As expected, Huawei announced its first foldable smartphone, which it calls the Mate X, on Sunday February 24th, the day before the Mobile World Congress (MWC) started. It is an outfolding design as you can see below which has 3 display configurations:
The display comes from BOE which is producing the LTPS TFT backplane on its 4.5G R&D line at B2 with the OLED frontplane coming from its 2.5G R&D facility in Beijing. The frontplane capacity is limited. Given yield losses, they may only be able to produce 1000 units per month. If they intend to hit the volume targets they have been discussing, they will likely need to transfer production to B7 Phase 2 which we currently show ramping from July.
Huawei’s Mate X (It stands when folded)
The Mate X is expected to available from June at a record breaking price of 2300 Euros or $2600. In the case of the other specifications vs. the Galaxy Fold, they are shown below. The outfolding approach offers both a front and rear display when folded, while the infolding Galaxy Fold only offers a front display. The Mate X is also higher resolution than the Galaxy Fold at 413 PPI vs. 362 PPI.
Other differences include the thickness. The Mate X uses a clever Falcon Wing to house the cameras which can be used when folded or unfolded. It also serves to support the foldable display and can serve as a grip to hold the foldable smartphone with one hand and use the other hand to take photos, swipe the display, etc. Unlike the Galaxy Fold, it also can fold completely flat. The Mate X is quite a bit thinner when folded than the Galaxy Fold at 0.43” vs. 0.67”. However, when unfolded, the Mate X is thicker at 0.43” vs. 0.28” due to that Falcon Wing. If this Falcon Wing was excluded, then the Huawei Mate X is thinner at 0.21” vs. 0.28”.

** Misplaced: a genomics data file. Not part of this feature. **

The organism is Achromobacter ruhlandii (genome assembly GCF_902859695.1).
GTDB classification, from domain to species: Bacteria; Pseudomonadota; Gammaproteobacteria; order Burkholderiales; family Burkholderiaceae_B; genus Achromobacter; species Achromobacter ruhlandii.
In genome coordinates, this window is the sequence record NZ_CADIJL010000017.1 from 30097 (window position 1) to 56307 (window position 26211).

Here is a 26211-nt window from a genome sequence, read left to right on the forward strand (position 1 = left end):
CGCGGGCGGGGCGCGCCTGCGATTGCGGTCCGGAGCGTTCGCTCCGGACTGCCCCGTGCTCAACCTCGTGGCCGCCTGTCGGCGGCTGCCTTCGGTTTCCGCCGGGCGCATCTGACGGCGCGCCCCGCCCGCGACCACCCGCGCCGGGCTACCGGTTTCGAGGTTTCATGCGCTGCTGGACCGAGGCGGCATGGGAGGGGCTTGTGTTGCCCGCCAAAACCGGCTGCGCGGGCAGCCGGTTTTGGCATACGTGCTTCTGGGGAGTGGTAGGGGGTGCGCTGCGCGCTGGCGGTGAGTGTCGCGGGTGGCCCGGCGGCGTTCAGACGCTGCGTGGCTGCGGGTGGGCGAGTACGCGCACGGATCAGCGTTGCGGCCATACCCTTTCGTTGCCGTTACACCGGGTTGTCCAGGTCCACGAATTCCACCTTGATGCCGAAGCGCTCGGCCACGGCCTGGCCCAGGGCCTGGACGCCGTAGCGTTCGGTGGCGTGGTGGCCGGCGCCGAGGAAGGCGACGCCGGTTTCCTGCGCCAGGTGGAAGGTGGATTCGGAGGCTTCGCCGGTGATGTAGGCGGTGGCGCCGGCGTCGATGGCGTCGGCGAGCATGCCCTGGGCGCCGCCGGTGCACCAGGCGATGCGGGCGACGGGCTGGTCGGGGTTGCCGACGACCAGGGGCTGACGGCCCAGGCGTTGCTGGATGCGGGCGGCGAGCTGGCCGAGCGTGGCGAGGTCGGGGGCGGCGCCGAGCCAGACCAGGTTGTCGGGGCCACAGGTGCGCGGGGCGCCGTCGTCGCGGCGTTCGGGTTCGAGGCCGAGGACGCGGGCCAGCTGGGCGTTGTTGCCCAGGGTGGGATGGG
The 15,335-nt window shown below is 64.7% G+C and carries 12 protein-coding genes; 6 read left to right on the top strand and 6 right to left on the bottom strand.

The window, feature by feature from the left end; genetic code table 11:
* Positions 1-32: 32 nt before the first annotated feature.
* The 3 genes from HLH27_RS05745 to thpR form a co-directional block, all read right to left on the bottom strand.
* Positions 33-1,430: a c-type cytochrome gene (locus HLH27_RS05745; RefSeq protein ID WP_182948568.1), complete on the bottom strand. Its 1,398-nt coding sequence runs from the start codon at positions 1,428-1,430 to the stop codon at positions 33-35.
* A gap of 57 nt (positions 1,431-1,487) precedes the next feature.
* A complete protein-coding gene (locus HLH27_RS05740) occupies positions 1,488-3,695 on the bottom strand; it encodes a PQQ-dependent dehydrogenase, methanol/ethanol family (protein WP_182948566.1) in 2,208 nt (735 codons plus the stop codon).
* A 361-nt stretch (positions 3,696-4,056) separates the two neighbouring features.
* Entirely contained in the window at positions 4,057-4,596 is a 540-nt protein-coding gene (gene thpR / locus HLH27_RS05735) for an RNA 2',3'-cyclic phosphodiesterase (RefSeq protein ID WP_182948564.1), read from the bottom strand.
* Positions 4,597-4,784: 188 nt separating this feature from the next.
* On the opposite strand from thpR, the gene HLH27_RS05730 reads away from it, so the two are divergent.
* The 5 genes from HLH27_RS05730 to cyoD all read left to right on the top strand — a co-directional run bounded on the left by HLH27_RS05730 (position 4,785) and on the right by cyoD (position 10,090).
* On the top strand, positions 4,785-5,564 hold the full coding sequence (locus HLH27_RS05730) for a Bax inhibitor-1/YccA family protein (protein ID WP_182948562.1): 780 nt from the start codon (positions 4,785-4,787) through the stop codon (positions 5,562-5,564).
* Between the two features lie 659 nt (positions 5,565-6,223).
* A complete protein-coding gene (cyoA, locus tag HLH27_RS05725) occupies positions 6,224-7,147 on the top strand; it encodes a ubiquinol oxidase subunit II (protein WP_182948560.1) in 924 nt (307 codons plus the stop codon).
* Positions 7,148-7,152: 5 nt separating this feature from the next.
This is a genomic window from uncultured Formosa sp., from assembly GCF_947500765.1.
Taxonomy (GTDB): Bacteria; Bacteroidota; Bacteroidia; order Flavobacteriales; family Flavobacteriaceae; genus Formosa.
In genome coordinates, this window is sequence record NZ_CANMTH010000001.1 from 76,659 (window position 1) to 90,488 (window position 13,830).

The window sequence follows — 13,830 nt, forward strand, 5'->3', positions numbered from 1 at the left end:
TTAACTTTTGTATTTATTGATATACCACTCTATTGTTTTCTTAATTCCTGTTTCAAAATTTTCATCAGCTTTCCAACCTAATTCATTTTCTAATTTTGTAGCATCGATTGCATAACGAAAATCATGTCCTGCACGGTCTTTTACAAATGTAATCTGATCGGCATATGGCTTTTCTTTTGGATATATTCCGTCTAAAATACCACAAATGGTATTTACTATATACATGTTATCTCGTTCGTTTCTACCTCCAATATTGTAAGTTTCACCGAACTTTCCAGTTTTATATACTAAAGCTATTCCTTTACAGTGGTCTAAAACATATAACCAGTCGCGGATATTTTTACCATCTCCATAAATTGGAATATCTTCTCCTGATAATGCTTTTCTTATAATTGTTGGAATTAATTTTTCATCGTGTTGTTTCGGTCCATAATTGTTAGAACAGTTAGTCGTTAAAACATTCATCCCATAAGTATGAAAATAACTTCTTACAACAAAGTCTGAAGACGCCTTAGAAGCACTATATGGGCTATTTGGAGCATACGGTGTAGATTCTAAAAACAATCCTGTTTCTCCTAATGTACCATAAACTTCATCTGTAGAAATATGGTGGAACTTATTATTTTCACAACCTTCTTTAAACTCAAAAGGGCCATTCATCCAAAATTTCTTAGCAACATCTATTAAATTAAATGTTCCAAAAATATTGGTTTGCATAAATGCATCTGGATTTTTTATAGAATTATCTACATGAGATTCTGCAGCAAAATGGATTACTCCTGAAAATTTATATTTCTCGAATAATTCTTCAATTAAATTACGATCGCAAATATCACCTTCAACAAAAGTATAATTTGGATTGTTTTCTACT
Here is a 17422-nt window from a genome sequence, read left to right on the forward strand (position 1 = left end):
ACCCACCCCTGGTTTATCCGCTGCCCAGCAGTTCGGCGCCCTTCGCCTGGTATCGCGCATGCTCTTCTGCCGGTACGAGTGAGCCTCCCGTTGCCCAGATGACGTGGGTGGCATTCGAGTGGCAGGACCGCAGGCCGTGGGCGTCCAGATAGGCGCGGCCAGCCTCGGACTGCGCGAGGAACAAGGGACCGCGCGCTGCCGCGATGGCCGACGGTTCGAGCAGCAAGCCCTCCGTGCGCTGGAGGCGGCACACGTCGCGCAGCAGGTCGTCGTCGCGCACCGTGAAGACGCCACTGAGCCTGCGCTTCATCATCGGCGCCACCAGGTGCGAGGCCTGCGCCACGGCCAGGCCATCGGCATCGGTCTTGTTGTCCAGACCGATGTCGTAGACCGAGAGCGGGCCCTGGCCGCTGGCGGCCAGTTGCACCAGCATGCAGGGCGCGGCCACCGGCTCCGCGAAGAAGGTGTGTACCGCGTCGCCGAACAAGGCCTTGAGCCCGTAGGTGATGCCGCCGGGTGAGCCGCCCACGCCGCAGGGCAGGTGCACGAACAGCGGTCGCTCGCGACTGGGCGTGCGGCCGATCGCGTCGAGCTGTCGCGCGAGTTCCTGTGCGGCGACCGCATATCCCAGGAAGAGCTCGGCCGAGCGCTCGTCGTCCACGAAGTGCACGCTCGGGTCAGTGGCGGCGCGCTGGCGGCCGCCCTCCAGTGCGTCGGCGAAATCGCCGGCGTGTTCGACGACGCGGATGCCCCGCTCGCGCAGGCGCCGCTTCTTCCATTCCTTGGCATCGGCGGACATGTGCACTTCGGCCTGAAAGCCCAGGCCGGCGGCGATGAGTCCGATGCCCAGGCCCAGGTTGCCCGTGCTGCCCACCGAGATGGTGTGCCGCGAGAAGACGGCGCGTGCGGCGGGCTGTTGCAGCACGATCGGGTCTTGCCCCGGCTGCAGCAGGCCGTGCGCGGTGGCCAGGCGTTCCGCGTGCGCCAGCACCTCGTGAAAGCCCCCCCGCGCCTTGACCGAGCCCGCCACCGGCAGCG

Mate X vs. Galaxy Fold
Huawei Mate X Falcon Wing
The Mate X fingerprint reader is integrated into the power button while the Galaxy Fold is side mounted. The Galaxy Fold comes with more memory and comes with 6 cameras vs. 4 on the Mate X with cameras on every display. It also appears to have built in the capability to seamlessly move apps and other content to the bigger screen when it is unfolded. I did not hear anything about having 3 apps open at the same time as the Galaxy Fold has achieved. However, if Android makes that functionality available to all, it won’t be a differentiator.
The Mate X has a larger battery than the Galaxy Fold which is important. Samsung may need to increase the battery size for the 5G configuration. Both have fast charging capabilities.
The price difference is significant, but will likely be closer when comparing the Galaxy Fold 5G configuration. One would think the Galaxy Fold would have a longer lifetime with an in-folding display.
Many mainstream media came away from MWC thinking that foldables will eventually become a big deal. They stole the show according to some members of the media, generating more press than 5G, with the Huawei Mate X a primary reason. We are now seeing major smartphone brands putting more emphasis on foldable smartphones. We believe one brand may even have 3 models in the market this year. Our current forecast for foldables is shown below with 1.65M panels shipping in 2019 and over 80M panels shipping in 2023 to smartphone, notebook and tablet manufacturers. Both panel makers and set makers need foldable to succeed. Panel makers need it since they are struggling with fab utilization and foldable will consume more capacity with their larger sizes and lower yields. Set makers are dealing with markets that have plateaued and need high-end products to boost revenues. Thus, foldable should inevitably succeed and I believe our 2022-2023 forecasts may even be cautious.
DSCC’s Latest Foldable Panel Forecast
Source: DSCC’s Quarterly OLED Shipment and Fab Utilization Report
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